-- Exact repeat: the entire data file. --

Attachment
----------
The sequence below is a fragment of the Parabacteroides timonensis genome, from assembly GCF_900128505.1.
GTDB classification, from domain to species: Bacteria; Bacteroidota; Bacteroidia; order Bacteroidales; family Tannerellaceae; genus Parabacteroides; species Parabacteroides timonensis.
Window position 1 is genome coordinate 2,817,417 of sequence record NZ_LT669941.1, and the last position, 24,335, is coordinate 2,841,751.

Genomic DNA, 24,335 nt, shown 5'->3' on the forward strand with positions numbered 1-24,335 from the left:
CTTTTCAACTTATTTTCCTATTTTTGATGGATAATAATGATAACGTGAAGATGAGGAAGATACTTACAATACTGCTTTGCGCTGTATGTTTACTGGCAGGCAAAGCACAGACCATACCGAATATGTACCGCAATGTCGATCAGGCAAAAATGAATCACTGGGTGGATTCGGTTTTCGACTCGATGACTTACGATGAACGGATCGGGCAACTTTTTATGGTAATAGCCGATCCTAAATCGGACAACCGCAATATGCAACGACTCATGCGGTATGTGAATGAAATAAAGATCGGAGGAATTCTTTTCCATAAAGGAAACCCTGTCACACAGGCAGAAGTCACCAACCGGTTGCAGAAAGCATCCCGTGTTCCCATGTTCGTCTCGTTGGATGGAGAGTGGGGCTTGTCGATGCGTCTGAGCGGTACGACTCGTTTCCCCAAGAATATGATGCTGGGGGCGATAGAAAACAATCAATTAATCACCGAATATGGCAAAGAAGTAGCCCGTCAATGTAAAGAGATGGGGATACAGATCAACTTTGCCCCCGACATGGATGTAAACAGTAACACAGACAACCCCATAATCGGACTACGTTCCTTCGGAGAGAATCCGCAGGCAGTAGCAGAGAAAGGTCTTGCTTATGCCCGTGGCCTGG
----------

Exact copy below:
The sequence below is a fragment of the Parabacteroides timonensis genome, from assembly GCF_900128505.1.
GTDB classification, from domain to species: Bacteria; Bacteroidota; Bacteroidia; order Bacteroidales; family Tannerellaceae; genus Parabacteroides; species Parabacteroides timonensis.
Window position 1 is genome coordinate 2,817,417 of sequence record NZ_LT669941.1, and the last position, 24,335, is coordinate 2,841,751.

Genomic DNA, 24,335 nt, shown 5'->3' on the forward strand with positions numbered 1-24,335 from the left:
CTTTTCAACTTATTTTCCTATTTTTGATGGATAATAATGATAACGTGAAGATGAGGAAGATACTTACAATACTGCTTTGCGCTGTATGTTTACTGGCAGGCAAAGCACAGACCATACCGAATATGTACCGCAATGTCGATCAGGCAAAAATGAATCACTGGGTGGATTCGGTTTTCGACTCGATGACTTACGATGAACGGATCGGGCAACTTTTTATGGTAATAGCCGATCCTAAATCGGACAACCGCAATATGCAACGACTCATGCGGTATGTGAATGAAATAAAGATCGGAGGAATTCTTTTCCATAAAGGAAACCCTGTCACACAGGCAGAAGTCACCAACCGGTTGCAGAAAGCATCCCGTGTTCCCATGTTCGTCTCGTTGGATGGAGAGTGGGGCTTGTCGATGCGTCTGAGCGGTACGACTCGTTTCCCCAAGAATATGATGCTGGGGGCGATAGAAAACAATCAATTAATCACCGAATATGGCAAAGAAGTAGCCCGTCAATGTAAAGAGATGGGGATACAGATCAACTTTGCCCCCGACATGGATGTAAACAGTAACACAGACAACCCCATAATCGGACTACGTTCCTTCGGAGAGAATCCGCAGGCAGTAGCAGAGAAAGGTCTTGCTTATGCCCGTGGCCTGG